With Photo Stream, iOS 6 users can create individual streams and share them with just or a few people. The idea lets a husband and wife, for example, share a stream of spontaneous photos they've taken of their kids with one another. Streams can be invite-only, or offered to the public. Those with access to the stream can comment on the photos that are stored in that stream.
I found that Photo Stream in iOS 6 was much more reliable than the previous version about syncing photos across different devices. For example, I was easily able to email a screenshot that I captured with my iPad from my iPhone because the image was synced from the iPad to the iPhone seamlessly.
You do have to be careful, though. It's all-too-easy to send the wrong photo stream to the wrong person if you're in a hurry. This could lead to awkward social situations at home, work, or with friends, so exercise caution until you get the hang of it.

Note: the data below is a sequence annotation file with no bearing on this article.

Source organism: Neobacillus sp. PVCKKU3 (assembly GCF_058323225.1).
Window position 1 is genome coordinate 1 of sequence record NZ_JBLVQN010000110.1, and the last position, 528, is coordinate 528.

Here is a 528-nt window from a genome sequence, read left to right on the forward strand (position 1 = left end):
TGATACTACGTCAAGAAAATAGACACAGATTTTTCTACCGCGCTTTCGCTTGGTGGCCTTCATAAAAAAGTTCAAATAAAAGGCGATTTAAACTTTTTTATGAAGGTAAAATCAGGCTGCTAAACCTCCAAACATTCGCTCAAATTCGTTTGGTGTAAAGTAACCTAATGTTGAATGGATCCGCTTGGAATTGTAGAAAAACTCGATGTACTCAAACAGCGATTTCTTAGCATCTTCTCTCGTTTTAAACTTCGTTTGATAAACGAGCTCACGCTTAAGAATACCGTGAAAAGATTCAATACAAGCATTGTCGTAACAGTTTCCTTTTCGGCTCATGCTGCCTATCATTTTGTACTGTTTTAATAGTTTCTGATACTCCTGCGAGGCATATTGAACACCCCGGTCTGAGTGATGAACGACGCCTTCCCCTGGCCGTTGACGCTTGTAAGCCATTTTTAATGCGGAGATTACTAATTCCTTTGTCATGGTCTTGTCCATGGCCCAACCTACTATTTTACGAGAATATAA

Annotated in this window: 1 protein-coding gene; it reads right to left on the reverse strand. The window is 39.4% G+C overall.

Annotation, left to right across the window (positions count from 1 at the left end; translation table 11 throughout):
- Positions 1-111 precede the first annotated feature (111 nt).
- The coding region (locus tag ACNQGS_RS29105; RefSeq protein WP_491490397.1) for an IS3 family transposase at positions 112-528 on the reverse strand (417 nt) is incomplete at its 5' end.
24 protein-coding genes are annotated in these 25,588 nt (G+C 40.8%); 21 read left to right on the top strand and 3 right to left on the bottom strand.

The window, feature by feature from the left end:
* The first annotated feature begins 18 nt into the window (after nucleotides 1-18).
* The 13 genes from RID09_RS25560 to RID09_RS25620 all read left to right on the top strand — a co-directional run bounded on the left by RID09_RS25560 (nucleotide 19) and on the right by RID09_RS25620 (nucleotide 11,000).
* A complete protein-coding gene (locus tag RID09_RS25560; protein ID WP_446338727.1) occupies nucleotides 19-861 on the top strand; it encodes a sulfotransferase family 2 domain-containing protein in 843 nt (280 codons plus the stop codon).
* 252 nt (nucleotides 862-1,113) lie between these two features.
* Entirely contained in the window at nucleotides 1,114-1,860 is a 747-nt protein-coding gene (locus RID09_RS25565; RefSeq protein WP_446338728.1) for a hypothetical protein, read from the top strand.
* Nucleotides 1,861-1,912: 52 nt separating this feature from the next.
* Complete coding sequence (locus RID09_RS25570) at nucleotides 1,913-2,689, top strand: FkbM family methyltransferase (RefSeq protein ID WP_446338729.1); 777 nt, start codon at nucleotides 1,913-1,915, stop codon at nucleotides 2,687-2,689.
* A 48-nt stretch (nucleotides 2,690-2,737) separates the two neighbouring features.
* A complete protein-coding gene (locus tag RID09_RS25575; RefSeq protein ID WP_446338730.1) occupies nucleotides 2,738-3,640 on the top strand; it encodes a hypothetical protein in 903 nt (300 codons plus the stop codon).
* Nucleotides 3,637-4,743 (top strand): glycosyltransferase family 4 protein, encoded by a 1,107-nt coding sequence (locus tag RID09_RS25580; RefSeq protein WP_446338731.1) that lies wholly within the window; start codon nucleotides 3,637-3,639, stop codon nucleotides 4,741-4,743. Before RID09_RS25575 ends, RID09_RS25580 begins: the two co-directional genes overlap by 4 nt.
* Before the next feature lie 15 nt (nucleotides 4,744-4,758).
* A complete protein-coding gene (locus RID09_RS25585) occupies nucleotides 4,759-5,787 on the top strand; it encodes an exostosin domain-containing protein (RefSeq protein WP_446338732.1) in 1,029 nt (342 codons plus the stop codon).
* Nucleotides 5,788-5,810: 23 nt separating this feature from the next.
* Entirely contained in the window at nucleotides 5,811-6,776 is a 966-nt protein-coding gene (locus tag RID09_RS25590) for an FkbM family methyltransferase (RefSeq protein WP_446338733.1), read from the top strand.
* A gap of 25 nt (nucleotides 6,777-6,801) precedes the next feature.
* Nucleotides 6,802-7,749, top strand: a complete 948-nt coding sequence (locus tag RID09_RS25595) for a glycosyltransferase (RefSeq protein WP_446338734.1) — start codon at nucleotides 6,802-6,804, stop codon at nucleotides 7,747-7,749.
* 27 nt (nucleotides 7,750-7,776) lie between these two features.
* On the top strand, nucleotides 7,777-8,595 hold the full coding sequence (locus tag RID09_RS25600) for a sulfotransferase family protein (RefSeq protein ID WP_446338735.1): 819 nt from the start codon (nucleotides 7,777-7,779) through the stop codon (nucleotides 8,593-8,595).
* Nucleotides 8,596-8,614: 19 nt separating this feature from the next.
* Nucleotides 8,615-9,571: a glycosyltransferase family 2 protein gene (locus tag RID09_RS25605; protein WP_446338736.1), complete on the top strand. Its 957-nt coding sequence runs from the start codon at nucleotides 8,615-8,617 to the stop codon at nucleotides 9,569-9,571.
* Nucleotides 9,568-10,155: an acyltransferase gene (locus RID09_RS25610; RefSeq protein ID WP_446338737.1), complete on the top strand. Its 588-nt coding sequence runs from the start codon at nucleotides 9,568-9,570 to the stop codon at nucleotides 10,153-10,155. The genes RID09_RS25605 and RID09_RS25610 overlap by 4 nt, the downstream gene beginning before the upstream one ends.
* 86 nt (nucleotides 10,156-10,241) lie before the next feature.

The native iOS browser gains some speed improvements and a couple of new features that should make Apple gearheads happy.
Perhaps the most important of the new features is the ability to sync open tabs with other Apple devices. As long as you use iCloud, you can easily access all the tabs open in Safari on one device from Safari in another. This is extremely handy if you're doing some work on your laptop or desktop and need to dash out of the office or house. You can open Safari and all the same tabs will be available, so you can pick up right where you left off. This is a feature that's been available to Android via Chrome for a while, and it is a welcome addition to iOS.
Safari also offers a new "fullscreen" view of the browser when you view web pages in the landscape orientation. Essentially, this means that the address bar and controls go away so you can see more of the content on the web page.
Apple's cheeky voice-activated assistant is a year older and wiser in iOS 6, and can do a whole lot more. First, Siri works faster and more consistently. This means Siri is able to translate spoken words in less time, and doesn't mess up quite so much as the first iteration of Siri did. Personally, I never exceeded a 50% success rate with the first version of Siri. The new iOS 6 version is markedly better.